The politics of “Dirty Politics”: three aspects of the election campaign in New Zealand.

To begin with the numbers: In the general election held in New Zealand yesterday, the National Party government was returned for a third term with a slightly increased majority. Of the 121-seat parliament, the National Party won 61 seats, enough to govern on its own if it chose to, with 48% of the vote. The Labour Party won 32, with 24% of the vote – its lowest vote share since 1922. The Green Party won 13 seats, its vote share little changed at 10%. The Maori Party won two of the Maori seats, down from four. (Maori have a separate electoral roll, with 6 seats out of the 120). The chauvinist New Zealand First Party gained 11 seats, up from 8 won in 2011. The remaining two seats go to the free-market Act party and the United Future party, both seats ‘won’ only by special arrangement with the National Party.

What conclusions are to be drawn from these results?

Victorious Prime Minister John Key.  Photo: Reuters

Victorious Prime Minister John Key. Photo: Reuters

First, it is clear that through this election the National Party has consolidated its role as a central institution of bourgeois rule, a role it has held since its founding in 1936. It is the preferred party of big business, but it also retains a real popular base among small business people, managerial and professional layers, and capitalist farmers. It has a competent and popular leader in John Key. Key’s exceptional personal popularity, and the popularity of the National Party in general, are enhanced by the fact that Key’s government in its first two terms has avoided making frontal assaults on the working class or middle layers. This course had been made possible by the fact that, buoyed by continuing demand from China for New Zealand’s dairy exports, the capitalist economy has shown moderate growth in recent years, in contrast to much of the developed capitalist world.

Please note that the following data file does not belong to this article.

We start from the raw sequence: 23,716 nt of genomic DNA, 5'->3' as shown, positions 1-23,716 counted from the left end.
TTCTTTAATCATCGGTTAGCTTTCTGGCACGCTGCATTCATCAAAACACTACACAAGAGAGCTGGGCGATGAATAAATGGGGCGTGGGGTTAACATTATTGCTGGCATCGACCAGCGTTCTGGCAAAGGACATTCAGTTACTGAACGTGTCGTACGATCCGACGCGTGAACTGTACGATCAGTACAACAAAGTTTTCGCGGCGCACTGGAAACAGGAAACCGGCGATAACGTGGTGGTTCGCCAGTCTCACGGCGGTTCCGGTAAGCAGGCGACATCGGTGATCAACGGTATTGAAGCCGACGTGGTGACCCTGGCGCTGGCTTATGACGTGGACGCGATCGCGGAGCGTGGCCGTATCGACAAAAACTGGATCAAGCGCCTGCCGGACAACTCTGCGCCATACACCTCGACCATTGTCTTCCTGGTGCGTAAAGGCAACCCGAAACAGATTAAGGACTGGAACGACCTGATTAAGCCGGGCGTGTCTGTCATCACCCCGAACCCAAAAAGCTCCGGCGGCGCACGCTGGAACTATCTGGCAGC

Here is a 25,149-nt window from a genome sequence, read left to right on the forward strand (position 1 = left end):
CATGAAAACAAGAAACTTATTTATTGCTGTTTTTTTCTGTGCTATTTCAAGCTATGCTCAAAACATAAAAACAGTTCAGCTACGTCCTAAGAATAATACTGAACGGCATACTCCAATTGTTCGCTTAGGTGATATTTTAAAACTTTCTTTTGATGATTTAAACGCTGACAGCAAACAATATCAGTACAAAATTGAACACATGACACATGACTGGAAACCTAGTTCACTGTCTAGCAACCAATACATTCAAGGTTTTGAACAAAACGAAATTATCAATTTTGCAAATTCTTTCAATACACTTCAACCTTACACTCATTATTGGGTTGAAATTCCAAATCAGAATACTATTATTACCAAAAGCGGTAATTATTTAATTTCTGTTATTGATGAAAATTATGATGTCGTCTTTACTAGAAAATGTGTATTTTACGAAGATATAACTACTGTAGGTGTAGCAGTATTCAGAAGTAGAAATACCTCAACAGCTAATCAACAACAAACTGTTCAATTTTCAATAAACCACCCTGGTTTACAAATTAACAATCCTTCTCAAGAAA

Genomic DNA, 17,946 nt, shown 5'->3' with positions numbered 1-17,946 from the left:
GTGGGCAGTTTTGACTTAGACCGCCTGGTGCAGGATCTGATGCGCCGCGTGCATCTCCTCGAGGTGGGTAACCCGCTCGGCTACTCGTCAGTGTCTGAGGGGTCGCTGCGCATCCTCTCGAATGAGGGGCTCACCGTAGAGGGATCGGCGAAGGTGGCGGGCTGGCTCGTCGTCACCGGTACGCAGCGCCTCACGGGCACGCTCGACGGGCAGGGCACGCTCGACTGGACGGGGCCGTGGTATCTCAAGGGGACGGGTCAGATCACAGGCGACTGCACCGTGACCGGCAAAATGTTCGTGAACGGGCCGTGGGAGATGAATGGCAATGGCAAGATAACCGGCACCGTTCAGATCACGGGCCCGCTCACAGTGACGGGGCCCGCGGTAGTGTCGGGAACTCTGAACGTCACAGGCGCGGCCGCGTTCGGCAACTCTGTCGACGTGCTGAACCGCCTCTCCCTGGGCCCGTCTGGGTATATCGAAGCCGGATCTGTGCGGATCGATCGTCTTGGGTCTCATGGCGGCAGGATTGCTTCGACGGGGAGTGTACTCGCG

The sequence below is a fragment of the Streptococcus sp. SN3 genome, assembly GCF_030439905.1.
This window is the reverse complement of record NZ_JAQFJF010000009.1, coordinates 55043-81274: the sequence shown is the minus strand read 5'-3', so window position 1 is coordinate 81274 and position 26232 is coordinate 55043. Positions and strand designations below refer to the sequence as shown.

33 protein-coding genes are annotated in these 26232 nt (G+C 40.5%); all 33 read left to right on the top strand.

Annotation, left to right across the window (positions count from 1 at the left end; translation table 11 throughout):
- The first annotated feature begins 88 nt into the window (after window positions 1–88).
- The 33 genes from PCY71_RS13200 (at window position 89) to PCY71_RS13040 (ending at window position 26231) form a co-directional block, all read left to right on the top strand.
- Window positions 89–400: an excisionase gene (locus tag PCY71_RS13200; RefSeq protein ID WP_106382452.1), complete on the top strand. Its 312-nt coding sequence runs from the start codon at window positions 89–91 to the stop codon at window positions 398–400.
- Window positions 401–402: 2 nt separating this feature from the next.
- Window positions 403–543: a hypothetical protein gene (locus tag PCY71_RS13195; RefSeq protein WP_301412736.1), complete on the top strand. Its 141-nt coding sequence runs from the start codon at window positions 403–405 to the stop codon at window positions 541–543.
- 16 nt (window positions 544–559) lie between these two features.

Social polarisation and tensions have continued to widen during this period. Access to state-subsidised housing, a key social benefit won through the struggles of the working class in the 1930s and expanded up to the 1970s, has been restricted almost to the point of abolition. Homelessness and overcrowding have increased, while state houses sit empty and boarded up in preparation for sale. Four years after a major earthquake in Christchurch, many people are still living in unrepaired houses, their insurance claims still unresolved, unable to sell or repair their houses or even to move out. Struggles by state housing tenants fighting eviction have broken out in several places.

Protest against evictions from state houses, Glen Innes, Auckland,

Protest against evictions from state houses, Glen Innes, Auckland,

A similar tightening of access to social welfare benefits and accident compensation, like subsidised housing a fundamental social gain dating back to the 1930s, have been implemented by the Key government through policies of Work and Income New Zealand (WINZ). The levels of desperation this has brought about was highlighted in early September, when a man, angry at the humiliating denial of his right to housing and unemployment benefits, lashed out violently in a WINZ office in Ashburton, shooting dead two WINZ workers and gravely injuring a third. This was followed by a string of similar – although not so deadly – copy-cat attacks and threats against at least six other WINZ offices around the country.